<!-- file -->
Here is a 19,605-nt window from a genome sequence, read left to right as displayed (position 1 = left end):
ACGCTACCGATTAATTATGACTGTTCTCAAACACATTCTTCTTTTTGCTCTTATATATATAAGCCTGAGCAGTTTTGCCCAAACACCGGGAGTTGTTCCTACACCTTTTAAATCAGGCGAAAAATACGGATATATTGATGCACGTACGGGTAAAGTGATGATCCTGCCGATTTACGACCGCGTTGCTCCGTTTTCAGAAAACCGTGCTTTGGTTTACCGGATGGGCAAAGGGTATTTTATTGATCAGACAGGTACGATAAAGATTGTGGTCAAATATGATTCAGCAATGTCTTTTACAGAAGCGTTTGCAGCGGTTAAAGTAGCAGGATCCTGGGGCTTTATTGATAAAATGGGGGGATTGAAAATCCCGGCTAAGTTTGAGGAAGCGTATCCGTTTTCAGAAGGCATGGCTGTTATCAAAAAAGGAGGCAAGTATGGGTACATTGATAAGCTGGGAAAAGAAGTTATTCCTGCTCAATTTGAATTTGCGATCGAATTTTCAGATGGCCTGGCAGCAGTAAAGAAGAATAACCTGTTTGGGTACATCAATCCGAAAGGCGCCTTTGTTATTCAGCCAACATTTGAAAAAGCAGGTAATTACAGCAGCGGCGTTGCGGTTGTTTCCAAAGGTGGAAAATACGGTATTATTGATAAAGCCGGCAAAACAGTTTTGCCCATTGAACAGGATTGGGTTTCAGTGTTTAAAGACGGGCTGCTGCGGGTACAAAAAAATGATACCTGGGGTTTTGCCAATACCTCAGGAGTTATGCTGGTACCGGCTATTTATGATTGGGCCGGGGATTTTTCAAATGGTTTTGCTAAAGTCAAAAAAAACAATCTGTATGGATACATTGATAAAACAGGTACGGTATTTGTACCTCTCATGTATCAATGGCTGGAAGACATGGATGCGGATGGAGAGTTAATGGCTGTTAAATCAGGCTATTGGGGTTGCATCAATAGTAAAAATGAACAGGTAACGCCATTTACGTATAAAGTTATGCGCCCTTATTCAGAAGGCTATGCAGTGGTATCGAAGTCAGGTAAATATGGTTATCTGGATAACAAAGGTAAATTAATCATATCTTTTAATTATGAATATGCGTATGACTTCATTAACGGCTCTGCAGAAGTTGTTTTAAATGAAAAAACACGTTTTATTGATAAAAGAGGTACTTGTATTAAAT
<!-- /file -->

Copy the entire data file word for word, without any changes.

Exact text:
Here is a 19,605-nt window from a genome sequence, read left to right as displayed (position 1 = left end):
ACGCTACCGATTAATTATGACTGTTCTCAAACACATTCTTCTTTTTGCTCTTATATATATAAGCCTGAGCAGTTTTGCCCAAACACCGGGAGTTGTTCCTACACCTTTTAAATCAGGCGAAAAATACGGATATATTGATGCACGTACGGGTAAAGTGATGATCCTGCCGATTTACGACCGCGTTGCTCCGTTTTCAGAAAACCGTGCTTTGGTTTACCGGATGGGCAAAGGGTATTTTATTGATCAGACAGGTACGATAAAGATTGTGGTCAAATATGATTCAGCAATGTCTTTTACAGAAGCGTTTGCAGCGGTTAAAGTAGCAGGATCCTGGGGCTTTATTGATAAAATGGGGGGATTGAAAATCCCGGCTAAGTTTGAGGAAGCGTATCCGTTTTCAGAAGGCATGGCTGTTATCAAAAAAGGAGGCAAGTATGGGTACATTGATAAGCTGGGAAAAGAAGTTATTCCTGCTCAATTTGAATTTGCGATCGAATTTTCAGATGGCCTGGCAGCAGTAAAGAAGAATAACCTGTTTGGGTACATCAATCCGAAAGGCGCCTTTGTTATTCAGCCAACATTTGAAAAAGCAGGTAATTACAGCAGCGGCGTTGCGGTTGTTTCCAAAGGTGGAAAATACGGTATTATTGATAAAGCCGGCAAAACAGTTTTGCCCATTGAACAGGATTGGGTTTCAGTGTTTAAAGACGGGCTGCTGCGGGTACAAAAAAATGATACCTGGGGTTTTGCCAATACCTCAGGAGTTATGCTGGTACCGGCTATTTATGATTGGGCCGGGGATTTTTCAAATGGTTTTGCTAAAGTCAAAAAAAACAATCTGTATGGATACATTGATAAAACAGGTACGGTATTTGTACCTCTCATGTATCAATGGCTGGAAGACATGGATGCGGATGGAGAGTTAATGGCTGTTAAATCAGGCTATTGGGGTTGCATCAATAGTAAAAATGAACAGGTAACGCCATTTACGTATAAAGTTATGCGCCCTTATTCAGAAGGCTATGCAGTGGTATCGAAGTCAGGTAAATATGGTTATCTGGATAACAAAGGTAAATTAATCATATCTTTTAATTATGAATATGCGTATGACTTCATTAACGGCTCTGCAGAAGTTGTTTTAAATGAAAAAACACGTTTTATTGATAAAAGAGGTACTTGTATTAAAT